The healthcare landscape is changing. The commercial and CMS-regulated Medicare and Medicaid markets are transforming. And patient engagement must be at the center of all of it.
October 24, 2018
When it comes to population health, consumer engagement will be the engine that drives sustainability for the future of our healthcare system.
Healthcare’s stakeholders are scrambling to align and address the imperatives of increasing healthcare costs, and effectively managing population health.
The rapid shift in health and care delivery models are primarily a response to three key drivers of change:
The migration from volume-based to value-based payment structures and payer-provider incentive arrangements,
The continued march of healthcare consumerism shifting more responsibility and empowerment to individuals and their families,
And advancements in predictive analytics and health management informatics that enable targeting for patient-level clinical and health management interventions.
Although this shift is complex and challenging, these three drivers have already served one immensely critical function:
They have helped to align incentives for healthcare’s key stakeholders: payers, providers and consumers, so that collective, collaborate action can benefit everyone.
But as sophisticated as the contracting and incentive payment mechanisms are, as refined as the insurance and benefit models are, and as powerful as the informatics have become, one critical piece of the puzzle is still conspicuously absent:
What’s Still Missing?
No one - not payers, not health systems, nor population health management solutions and service providers - seems to have “cracked the code” on how to reach and effectively engage patients for sustained participation and adherence in clinical programs and interventions.
Because patient engagement is so critical to the future sustainability of our evolving healthcare system, I believe bridging the “Outreach To Engagement Gap” with science, process methodology, and technology is the Holy Grail of modern healthcare.
And although we will get to the ultimate solution in our ongoing webinar series, every solution starts with understanding the problem that needs solving.
So what is the fundamental problem?
Actually, there are 11 critical reasons for patient engagement failure that need to be addressed in order to arrive at an ideal solution.
I’ll briefly summarize the first 5 below, but for a full list and detailed understanding of each, plus access to (and video recordings of) our full webinar series on the problems, opportunities, and ultimate solution we can collaboratively deploy, register now for our in-depth patient engagement solution webinar series here.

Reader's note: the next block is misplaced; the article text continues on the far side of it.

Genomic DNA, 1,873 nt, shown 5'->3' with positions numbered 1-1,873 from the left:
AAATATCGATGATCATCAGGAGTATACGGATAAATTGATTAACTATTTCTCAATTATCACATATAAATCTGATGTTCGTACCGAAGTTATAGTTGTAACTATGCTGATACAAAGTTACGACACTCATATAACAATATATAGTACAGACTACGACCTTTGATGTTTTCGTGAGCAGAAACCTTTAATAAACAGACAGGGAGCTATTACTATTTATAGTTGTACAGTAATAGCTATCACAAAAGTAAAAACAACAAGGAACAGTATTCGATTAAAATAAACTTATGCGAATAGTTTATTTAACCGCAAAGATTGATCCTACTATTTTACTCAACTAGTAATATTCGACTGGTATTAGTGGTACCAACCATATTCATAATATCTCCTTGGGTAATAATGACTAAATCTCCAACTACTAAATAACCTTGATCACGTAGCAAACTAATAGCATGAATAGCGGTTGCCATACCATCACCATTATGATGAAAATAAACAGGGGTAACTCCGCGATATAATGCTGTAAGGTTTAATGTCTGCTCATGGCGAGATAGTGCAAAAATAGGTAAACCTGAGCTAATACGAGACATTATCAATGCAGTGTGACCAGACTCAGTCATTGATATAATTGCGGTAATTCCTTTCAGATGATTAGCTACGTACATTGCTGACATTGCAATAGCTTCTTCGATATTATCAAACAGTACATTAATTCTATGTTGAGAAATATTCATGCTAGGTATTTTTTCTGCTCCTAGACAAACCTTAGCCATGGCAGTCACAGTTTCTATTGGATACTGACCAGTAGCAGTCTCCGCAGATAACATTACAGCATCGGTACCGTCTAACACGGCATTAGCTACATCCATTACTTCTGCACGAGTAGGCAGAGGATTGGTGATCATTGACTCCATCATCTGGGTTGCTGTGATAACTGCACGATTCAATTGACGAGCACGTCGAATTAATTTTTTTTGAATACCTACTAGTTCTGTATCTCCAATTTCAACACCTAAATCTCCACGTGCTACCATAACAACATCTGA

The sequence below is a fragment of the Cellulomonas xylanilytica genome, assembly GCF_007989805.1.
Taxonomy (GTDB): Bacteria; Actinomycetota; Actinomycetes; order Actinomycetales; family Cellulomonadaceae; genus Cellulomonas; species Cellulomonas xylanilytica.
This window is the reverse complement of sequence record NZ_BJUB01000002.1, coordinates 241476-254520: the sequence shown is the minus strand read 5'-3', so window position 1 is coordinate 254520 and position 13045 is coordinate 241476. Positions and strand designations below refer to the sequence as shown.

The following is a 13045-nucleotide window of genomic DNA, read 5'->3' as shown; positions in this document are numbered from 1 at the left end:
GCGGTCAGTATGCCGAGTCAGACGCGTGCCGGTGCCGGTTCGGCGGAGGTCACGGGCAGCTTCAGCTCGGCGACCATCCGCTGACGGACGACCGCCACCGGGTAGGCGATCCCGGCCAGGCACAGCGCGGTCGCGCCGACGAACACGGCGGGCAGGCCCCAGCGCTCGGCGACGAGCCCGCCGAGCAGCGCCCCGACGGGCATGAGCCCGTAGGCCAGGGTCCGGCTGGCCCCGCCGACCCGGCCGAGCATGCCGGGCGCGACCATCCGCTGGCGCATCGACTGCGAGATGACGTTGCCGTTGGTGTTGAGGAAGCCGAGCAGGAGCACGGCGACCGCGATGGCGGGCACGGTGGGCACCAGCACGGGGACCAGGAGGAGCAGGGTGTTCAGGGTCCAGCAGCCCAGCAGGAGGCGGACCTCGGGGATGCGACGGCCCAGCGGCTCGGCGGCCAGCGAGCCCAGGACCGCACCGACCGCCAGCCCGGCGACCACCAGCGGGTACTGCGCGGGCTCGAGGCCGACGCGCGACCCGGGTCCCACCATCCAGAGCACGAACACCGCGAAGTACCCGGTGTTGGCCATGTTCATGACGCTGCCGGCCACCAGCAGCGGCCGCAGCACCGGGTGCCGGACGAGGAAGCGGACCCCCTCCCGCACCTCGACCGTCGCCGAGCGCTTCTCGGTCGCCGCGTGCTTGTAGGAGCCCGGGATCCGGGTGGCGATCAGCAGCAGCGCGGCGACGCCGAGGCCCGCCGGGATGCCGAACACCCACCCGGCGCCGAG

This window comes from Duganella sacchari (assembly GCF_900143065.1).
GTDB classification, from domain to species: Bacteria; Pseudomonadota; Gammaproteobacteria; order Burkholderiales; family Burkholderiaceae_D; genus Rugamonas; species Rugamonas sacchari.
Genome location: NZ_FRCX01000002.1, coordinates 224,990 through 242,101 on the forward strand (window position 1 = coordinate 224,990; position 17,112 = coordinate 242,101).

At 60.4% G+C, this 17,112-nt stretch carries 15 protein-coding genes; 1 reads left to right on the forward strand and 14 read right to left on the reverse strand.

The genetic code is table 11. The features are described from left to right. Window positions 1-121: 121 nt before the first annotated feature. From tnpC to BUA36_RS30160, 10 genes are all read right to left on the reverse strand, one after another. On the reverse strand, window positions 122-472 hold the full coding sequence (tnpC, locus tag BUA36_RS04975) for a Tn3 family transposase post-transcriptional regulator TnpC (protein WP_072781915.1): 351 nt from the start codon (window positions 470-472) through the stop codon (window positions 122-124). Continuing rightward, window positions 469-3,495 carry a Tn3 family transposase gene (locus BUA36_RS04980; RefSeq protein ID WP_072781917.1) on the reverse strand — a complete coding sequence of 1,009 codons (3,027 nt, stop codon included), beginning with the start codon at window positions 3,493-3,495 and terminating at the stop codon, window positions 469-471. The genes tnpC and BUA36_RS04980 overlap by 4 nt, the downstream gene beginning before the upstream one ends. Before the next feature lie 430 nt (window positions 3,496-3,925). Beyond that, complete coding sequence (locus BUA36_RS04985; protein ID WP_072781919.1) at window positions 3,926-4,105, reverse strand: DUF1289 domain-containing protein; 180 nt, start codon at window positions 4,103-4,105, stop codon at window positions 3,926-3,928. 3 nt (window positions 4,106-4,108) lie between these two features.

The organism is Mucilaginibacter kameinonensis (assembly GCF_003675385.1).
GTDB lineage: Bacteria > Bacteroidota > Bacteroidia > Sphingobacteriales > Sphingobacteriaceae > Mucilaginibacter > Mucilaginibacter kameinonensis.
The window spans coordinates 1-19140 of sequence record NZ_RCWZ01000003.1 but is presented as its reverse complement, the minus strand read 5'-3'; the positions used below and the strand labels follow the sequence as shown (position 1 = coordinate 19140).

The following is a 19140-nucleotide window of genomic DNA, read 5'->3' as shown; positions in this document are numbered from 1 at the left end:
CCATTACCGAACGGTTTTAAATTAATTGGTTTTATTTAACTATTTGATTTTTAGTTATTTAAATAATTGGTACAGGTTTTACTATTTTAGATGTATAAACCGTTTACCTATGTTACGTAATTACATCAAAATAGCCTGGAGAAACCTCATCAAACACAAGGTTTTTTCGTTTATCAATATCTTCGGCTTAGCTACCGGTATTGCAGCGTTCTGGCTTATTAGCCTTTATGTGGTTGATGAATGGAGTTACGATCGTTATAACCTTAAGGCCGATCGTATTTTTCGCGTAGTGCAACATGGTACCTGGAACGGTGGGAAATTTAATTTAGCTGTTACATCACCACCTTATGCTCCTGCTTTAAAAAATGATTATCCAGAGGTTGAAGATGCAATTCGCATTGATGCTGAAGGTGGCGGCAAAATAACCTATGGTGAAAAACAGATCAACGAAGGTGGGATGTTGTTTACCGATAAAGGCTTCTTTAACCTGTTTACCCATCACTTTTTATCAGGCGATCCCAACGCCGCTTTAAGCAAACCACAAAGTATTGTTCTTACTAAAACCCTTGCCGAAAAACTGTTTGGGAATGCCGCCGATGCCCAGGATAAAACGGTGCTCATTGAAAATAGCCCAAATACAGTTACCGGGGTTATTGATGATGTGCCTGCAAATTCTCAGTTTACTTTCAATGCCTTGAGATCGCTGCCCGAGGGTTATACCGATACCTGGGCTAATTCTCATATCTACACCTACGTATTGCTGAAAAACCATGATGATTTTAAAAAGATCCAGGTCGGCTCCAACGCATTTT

There is little connectivity or integration between many of the key tools and capabilities we have today. For all intents and purposes these integral components remain siloed, leaving key links in the solution-chain disconnected.
Misplaced Confidence in Technology Solutions
Wearables, healthables, and consumer apps hold great promise and are clearly part of the solution. Reliance on technology alone, however, has proven largely ineffectual with low utilization. And where utilization of digital health technologies is high, it’s typically among the most healthy and not among the people who need to be engaged. The consumer wearables user is already engaged.
Not Focusing on the Right People
Clinical and health management program efforts typically focus on high cost utilizers of healthcare, many of whom represent limited opportunity for interventional effectiveness or ROI. Predictive Analytics that truly identify and focus on “Rising Risk,” where there is the greatest opportunity for interventional effectiveness and ROI, represent a better bang for the buck. For high cost utilizers, the standard of care for treatment and case management is typically sufficient. But even then, both populations represent an opportunity for outreach and engagement. Just for markedly different reasons.
Focusing on Engagement Before Outreach
While engagement is incremental to application of clinical and health management interventions, they can’t be effectively applied in the absence of effective outreach. Modern marketing methodologies and technologies need to be more effectively implemented in healthcare to reach consumers where they are, and speak to them in a way that moves them.
Limited Contact Information
There is continued reliance on mail and telephone contact information, which is often incomplete and inaccurate. Rarely is email or mobile phone information accessible and new strategies need to be employed to unlock these key communications channels. With limited contact options, “Unable to Reach” is most often the prevailing metric.
Register here to get access to the webinar discussion, and the white paper on all 11 key reasons for patient engagement failure.